Corticostriatal interactions give rise to musical expectancy
Building up expectations of listeners and then either fulfilling or violating those expectations is one of the most entertaining aspects of music. For cognitive neuroscientists, this phenomenon presents with a highly interesting research question: how does the brain code musical sequences, such as those in Western classical music, in order to be able to build up harmonic expectations and thus also detect violations of harmonic expectations? Recent neuroimaging research has tentatively suggested that the motor system is involved (instead of only auditory cortical areas) in coding longer musical sequences, but there have been relatively few studies that have attempted to pinpoint the brain structures (as well as interactions between them) that support perception of harmonic expectancies.
In their recent study, Seger et al. (2013) presented 10-24 sec short Western classical melodies to 11 healthy non-musician participants during 3-Tesla functional magnetic resonance imaging. The musical pieces were manipulated so that the degree of expectancy violation varied at four steps from fulfilling of the expectancy to minor, intermediate, and large violations of the harmonic expectancy. The results disclosed multiple brain regions that respond to harmonic violations, including basal ganglia, inferior frontal gyrus, and anterior superior temporal gyrus. Granger causality mapping further revealed connectivity between the basal ganglia, inferior frontal gyrus, anterior and posterior superior temporal gyrus during music perception.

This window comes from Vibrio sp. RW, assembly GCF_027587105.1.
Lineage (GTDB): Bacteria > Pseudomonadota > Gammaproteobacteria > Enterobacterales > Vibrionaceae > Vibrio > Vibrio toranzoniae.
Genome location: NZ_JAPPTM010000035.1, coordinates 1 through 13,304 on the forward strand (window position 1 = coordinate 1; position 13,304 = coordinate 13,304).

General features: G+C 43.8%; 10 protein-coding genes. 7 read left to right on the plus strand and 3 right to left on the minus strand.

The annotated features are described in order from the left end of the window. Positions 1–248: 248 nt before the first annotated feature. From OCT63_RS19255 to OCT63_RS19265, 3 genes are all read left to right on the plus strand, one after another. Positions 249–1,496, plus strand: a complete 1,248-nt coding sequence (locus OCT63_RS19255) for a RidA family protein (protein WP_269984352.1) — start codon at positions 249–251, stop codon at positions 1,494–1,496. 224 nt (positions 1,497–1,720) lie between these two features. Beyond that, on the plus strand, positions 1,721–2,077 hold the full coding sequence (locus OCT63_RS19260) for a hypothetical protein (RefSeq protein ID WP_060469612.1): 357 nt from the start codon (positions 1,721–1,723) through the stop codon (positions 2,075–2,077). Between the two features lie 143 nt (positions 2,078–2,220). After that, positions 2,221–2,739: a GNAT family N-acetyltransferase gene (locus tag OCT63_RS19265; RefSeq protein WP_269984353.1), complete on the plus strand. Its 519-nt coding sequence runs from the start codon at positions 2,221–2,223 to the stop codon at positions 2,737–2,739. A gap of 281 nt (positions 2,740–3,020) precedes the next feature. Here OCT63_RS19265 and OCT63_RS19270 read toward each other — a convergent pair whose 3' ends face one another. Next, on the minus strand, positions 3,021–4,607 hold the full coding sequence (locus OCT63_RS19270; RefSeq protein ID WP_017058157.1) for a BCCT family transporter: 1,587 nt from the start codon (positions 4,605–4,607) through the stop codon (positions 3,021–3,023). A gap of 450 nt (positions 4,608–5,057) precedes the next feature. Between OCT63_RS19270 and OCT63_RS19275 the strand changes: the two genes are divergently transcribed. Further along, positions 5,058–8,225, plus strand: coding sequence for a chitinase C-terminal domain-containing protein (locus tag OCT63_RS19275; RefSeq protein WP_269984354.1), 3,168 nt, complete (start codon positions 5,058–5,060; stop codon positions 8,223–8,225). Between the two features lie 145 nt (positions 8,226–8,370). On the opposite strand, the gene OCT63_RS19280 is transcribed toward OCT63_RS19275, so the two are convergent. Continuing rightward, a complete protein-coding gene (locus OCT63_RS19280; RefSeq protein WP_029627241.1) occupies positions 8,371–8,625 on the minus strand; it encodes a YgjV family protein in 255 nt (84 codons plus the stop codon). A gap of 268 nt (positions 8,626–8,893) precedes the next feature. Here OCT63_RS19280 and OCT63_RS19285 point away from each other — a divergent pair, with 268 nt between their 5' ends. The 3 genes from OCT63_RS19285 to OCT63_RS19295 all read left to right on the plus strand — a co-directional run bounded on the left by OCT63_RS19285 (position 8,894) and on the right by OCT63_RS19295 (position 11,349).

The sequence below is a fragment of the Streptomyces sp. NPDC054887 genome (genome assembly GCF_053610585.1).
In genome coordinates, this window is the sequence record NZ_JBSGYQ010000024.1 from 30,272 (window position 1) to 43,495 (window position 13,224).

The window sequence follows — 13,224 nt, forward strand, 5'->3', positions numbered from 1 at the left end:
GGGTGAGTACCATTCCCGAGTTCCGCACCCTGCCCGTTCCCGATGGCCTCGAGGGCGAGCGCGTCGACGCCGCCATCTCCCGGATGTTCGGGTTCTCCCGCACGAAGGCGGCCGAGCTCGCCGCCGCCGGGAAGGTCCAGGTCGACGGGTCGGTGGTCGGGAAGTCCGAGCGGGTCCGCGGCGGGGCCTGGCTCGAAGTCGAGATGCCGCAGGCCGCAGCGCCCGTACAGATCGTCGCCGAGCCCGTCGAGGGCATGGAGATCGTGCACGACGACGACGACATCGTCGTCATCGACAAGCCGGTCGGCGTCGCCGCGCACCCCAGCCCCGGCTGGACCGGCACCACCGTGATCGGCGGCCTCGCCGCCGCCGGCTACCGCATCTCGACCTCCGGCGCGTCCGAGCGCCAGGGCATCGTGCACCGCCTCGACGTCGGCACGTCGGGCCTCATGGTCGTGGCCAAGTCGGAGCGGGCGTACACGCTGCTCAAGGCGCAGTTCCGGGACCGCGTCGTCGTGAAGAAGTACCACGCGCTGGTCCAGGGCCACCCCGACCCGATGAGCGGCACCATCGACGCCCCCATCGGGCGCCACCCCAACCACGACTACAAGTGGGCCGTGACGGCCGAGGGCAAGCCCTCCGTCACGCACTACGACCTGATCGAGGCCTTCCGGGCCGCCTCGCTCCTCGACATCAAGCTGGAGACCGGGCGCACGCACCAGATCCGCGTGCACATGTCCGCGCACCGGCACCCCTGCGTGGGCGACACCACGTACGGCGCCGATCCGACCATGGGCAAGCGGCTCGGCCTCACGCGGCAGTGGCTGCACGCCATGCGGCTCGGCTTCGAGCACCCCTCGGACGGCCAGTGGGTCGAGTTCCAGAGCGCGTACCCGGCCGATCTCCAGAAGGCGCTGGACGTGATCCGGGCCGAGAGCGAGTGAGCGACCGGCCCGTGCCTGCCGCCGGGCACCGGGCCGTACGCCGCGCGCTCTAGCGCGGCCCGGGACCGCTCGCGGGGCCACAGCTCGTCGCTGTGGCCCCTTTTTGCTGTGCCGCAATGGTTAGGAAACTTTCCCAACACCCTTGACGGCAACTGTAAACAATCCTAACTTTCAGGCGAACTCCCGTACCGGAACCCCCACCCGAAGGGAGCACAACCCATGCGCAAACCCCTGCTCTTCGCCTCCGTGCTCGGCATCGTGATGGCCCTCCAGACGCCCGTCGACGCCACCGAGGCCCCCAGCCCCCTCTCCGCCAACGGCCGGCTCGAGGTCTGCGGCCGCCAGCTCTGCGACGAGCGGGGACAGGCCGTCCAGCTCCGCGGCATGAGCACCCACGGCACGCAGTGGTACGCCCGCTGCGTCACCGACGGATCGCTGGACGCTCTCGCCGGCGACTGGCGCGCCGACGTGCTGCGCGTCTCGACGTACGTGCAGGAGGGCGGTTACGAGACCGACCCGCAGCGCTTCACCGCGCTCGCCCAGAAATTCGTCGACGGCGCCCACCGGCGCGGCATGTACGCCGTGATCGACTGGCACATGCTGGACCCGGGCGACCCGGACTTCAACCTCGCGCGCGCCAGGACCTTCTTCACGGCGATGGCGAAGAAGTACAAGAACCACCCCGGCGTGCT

These highly exciting results shed light on the brain structures supporting harmonic expectancy. It appears that basal ganglia and the interactions of basal ganglia with inferior frontal gyrus and anterior superior temporal gyrus support the building up of harmonic expectations and perception of the violation of such expectations. Notably, instead of simplified tonal sequences, the authors utilized unaltered short pieces of music from the works of classical composers (e.g., Bach, Beethoven), thus significantly increasing the ecological validity of their findings.
Reference: Seger CA, Spiering BJ, Sares AG, Quraini SI, Alpeter C, David J, Thaut MH. Corticostriatal contributions to musical expectancy perception. Journal of Cognitive Neuroscience (2013) e-publication ahead of print. http://dx.doi.org/10.1162/jocn_a_00371